• Mount Rainier peeks through clouds, viewed across subalpine wildflowers and glacial moraine.

    Mount Rainier

    National Park Washington

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  • Expect delays due to road construction.

    Road construction is underway from the Nisqually Entrance to Longmire. The road has very rough areas. All vehicles should proceed with caution. Mon to Fri expect up to 30 minute delays and slow travel for 7 miles. More »

  • Melting snow bridges and high streamflows create hazards for hikers, skiers, and snowshoers

    Be aware of hidden- and potentially fatal- hazards created by snow bridges and high streamflows on Mount Rainier. More »

Things To Know Before You Come

Behind a meadow at Paradise, the snow capped Mount Rainier is just visible.
The snow-covered top of Mount Rainier is visible behind a colorful wildflower meadow at Paradise.
NPS Photo

Mount Rainier National Park offers excellent opportunities for adventure, exploration, learning, and just plain having fun! The secret to a great visit? Staying safe! Ensure a great visit by using the links below (or in the left-hand side navigation bar) to learn about Mount Rainier.

Weather Commercial Visitor Services
Your Safety
Stock Use Guidelines
Road Status
Special Use Permits
Lodging Accessibility
Camping Keep Wildlife Wild
Where To Eat
Connect to MountRainierNPS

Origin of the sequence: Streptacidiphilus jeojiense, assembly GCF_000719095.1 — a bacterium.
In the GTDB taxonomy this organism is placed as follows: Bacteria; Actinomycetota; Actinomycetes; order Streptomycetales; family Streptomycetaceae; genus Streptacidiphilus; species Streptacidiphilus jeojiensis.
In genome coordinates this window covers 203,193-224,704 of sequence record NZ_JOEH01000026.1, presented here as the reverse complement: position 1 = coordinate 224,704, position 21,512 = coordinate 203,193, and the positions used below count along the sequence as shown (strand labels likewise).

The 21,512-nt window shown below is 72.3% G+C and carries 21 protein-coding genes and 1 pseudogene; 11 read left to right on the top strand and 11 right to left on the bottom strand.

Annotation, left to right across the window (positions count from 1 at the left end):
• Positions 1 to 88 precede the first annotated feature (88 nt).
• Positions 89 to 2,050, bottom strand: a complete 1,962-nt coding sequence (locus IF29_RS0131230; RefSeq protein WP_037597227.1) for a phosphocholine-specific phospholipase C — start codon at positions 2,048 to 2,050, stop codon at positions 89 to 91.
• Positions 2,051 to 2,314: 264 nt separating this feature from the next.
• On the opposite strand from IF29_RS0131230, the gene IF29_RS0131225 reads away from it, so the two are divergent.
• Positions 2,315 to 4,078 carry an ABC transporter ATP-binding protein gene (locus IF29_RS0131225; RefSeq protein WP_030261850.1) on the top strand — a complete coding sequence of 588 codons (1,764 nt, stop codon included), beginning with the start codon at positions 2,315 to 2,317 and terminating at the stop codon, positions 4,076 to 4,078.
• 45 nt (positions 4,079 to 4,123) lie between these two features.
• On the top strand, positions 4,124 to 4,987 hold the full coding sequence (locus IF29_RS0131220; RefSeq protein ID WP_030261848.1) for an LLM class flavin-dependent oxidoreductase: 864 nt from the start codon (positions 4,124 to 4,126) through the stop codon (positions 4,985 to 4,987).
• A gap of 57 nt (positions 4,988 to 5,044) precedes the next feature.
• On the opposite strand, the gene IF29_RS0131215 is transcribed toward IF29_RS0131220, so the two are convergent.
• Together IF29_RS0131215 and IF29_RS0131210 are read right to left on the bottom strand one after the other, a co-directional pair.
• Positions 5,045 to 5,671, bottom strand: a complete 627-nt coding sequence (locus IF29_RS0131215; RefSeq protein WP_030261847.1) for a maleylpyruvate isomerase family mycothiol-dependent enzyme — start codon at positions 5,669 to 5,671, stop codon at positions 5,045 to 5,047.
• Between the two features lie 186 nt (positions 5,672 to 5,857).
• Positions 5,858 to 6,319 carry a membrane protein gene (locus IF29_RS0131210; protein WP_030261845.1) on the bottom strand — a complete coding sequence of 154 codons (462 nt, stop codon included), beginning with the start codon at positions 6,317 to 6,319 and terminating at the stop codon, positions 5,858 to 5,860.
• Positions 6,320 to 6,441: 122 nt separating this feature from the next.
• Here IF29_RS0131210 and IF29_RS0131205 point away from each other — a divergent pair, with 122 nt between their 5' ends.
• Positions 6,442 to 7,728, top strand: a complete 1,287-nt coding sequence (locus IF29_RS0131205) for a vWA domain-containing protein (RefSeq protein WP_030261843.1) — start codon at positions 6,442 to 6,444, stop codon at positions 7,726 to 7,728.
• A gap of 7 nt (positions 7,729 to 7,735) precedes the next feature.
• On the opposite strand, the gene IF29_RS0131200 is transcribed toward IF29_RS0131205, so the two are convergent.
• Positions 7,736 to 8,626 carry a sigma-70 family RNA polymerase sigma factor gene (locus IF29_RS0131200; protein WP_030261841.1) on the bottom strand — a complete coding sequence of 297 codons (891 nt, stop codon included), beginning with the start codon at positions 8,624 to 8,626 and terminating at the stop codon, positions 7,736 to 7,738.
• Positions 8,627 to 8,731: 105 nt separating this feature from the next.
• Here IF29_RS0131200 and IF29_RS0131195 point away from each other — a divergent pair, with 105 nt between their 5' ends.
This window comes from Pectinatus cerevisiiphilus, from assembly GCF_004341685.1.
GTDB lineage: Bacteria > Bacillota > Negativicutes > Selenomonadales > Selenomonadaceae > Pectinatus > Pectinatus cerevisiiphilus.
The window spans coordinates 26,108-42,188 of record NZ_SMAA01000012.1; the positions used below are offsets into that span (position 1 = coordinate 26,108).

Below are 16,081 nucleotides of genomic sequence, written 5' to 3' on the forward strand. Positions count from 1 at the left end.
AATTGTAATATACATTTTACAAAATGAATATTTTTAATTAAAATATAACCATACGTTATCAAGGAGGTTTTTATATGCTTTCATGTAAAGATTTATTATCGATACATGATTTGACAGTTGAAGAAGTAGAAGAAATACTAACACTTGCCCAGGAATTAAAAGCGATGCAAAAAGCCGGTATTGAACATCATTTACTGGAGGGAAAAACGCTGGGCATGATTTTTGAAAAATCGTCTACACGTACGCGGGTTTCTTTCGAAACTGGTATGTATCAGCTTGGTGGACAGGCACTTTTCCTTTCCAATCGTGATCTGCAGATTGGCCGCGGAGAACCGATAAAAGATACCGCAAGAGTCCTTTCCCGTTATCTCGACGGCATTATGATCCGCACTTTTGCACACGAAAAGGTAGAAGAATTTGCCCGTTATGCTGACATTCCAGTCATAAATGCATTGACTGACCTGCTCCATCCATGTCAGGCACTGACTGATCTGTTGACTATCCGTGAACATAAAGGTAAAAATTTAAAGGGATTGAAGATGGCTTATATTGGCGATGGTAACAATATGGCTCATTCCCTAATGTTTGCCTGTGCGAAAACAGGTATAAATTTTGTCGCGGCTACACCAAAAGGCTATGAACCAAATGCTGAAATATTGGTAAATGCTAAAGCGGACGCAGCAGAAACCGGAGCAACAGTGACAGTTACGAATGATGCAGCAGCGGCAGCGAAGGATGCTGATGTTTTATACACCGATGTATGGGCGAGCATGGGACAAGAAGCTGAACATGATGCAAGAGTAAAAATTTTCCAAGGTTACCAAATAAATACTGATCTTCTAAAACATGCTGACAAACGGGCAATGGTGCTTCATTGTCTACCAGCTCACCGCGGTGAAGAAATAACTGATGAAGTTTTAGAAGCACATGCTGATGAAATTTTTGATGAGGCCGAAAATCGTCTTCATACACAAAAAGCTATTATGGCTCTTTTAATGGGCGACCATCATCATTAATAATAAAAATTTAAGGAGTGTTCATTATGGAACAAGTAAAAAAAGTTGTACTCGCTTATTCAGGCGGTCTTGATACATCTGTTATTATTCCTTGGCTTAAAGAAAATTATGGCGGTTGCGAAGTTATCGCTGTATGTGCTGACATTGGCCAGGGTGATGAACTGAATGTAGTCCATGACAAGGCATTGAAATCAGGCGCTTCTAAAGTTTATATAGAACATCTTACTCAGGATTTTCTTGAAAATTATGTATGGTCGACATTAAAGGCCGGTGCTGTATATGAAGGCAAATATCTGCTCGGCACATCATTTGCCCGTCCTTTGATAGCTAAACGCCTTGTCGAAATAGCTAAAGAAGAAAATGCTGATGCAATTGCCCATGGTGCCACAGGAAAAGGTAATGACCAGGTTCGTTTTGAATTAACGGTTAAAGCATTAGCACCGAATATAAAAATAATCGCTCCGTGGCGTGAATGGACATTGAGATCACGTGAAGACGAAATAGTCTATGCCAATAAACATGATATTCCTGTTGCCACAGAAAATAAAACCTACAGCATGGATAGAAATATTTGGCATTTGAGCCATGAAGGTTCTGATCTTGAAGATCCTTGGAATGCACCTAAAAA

Pets Park Notices

When planning a visit to Mount Rainier, remember to :

Pay Attention to the Weather
Be aware that mountain weather is very changeable. When planning your visit, check the weather forecast. Carry extra clothing, rain gear, and a tent for protection against storms anytime you visit.

Prepare and Take Care
Bring the Ten Essentials with you and know how to use them. Tell someone your travel plans so they can notify the park if you fail to return. Do not travel alone. If visibility is poor, do not travel at all. Taking these few precautions could save your day...and your life!

Did You Know?

Magenta Paintbrush

The Paradise meadows were once home to a golf course, rope tows for skiers, an auto campground, and rows of tent cabins. All of these activities damaged the meadows, as does walking off-trail. Management practices have changed over the years, and we now protect and restore our precious subalpine meadows.